Jamie Tucker Foltz

Jamie Tucker-Foltz ’19 will head to the University of Cambridge this fall to study computer science as Amherst College’s latest recipient of a Churchill Scholarship.

The Churchill Foundation announced today that Tucker-Foltz is one of 16 scholarship recipients for 2019. Amherst is the only small liberal arts college represented.

Tucker-Foltz, who graduates in May with a degree in computer science and mathematics, is the 10th Amherst student to receive this award. The most recent before him was Christopher Finch ’14. Others include Jessica Wolpaw Reyes ’94, now a professor of economics at the College, and Kipp Weiskopf ’07, now a physician and cancer researcher at the Dana-Farber Cancer Institute.

Tucker-Foltz will pursue an M.Phil. in advanced computer science at Cambridge. He said he is particularly interested in exploring the study of programming languages, logic and mathematical models.

“I am excited by the opportunity to study and research foundational subjects at the intersection of computer science and mathematics, which have long been deep interests,” he writes in his application.

The Churchill Scholarship Program enables a select group of U.S. students to do graduate work in engineering, mathematics and the physical and natural sciences at the University of Cambridge in England while residing at Churchill College. The scholarship, worth roughly $60,000, covers college fees and provides a living allowance, including travel expenses. Churchill Scholarships are offered annually by the Winston Churchill Foundation of the United States, which was established in 1959 to encourage the exchange of knowledge and sharing of ideas in science and technology between the United States and Great Britain.

Tucker-Foltz began college intent on pursuing pure mathematics in graduate school. “Gradually,” he writes in his application, “I came to see that the mathematical topics I found most exciting—the ones that would keep me up at night—were those most closely related to [computer science].”

In theoretical computer science, he found a field of study that “accepts that some kinds of problems cannot be reduced to simpler ones, and instead explores their complexity, attempting to determine exactly what about a problem makes it so ‘hard,’” he says.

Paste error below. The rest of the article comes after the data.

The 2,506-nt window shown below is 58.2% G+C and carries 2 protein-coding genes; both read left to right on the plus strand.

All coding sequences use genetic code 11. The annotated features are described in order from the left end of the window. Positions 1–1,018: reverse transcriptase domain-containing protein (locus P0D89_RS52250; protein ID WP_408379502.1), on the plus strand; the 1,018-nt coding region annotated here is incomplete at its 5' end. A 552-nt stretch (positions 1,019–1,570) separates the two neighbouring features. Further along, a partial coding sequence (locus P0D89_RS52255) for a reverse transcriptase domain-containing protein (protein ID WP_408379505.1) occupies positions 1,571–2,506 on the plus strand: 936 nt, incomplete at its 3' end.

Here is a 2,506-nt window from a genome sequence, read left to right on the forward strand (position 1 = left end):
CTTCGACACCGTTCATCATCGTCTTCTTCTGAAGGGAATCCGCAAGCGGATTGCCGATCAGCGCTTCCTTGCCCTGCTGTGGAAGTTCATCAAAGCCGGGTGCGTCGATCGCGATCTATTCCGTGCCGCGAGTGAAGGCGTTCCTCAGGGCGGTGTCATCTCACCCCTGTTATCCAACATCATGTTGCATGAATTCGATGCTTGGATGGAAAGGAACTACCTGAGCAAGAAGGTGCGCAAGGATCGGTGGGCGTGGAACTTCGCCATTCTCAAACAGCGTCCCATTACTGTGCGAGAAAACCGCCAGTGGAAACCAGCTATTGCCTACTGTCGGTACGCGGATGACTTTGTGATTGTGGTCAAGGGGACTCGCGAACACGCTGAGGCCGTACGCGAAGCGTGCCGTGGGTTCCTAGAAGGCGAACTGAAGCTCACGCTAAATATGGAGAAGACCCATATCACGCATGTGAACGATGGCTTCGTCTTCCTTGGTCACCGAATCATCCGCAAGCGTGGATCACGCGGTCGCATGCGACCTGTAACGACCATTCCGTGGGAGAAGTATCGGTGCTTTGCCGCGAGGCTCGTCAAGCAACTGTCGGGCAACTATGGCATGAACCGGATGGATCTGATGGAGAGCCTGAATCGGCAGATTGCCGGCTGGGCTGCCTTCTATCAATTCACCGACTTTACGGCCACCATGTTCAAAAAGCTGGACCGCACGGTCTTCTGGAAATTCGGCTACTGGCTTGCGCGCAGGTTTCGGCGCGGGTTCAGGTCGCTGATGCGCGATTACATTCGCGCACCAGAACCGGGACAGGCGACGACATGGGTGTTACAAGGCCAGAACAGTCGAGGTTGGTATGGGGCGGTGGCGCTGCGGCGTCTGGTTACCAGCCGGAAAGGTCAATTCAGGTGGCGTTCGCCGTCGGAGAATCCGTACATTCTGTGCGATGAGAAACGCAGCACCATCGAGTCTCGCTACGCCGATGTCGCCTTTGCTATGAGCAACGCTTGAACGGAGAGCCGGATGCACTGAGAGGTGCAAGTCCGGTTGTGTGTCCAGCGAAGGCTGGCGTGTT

A native of Boulder, Colo., he returned there during the summers of 2016 and 2017 to assist and collaborate on research projects at the University of Colorado.

In a first-year economics course at Amherst, he pursued an interest in game theory, a blend of mathematics and economics that studies strategic interactions. The following summer, he attended the Games 2016, the 5th World Congress of the Game Theory Society, in Maastricht, Netherlands, and in 2017 he was accepted to the 28th Jerusalem School in Economic Theory at the Israel Institute for Advanced Studies.

Last summer, Tucker-Foltz interned in software engineering at Google, presented a paper at the 2018 International Conference on Game Theory at Stony Brook University, and attended the 34th International Symposium on Computational Geometry in Budapest, Hungary, where he presented a paper in theoretical computer science.

“I find game theory a thrilling topic for the same reason I enjoy other, more foundational topics in theoretical computer science: the mathematical problems that arise are the most subtly complicated of any I know,” he says.

Tucker-Foltz is a member of Amherst’s volleyball team and has headed up clubs devoted to strategic board games and juggling.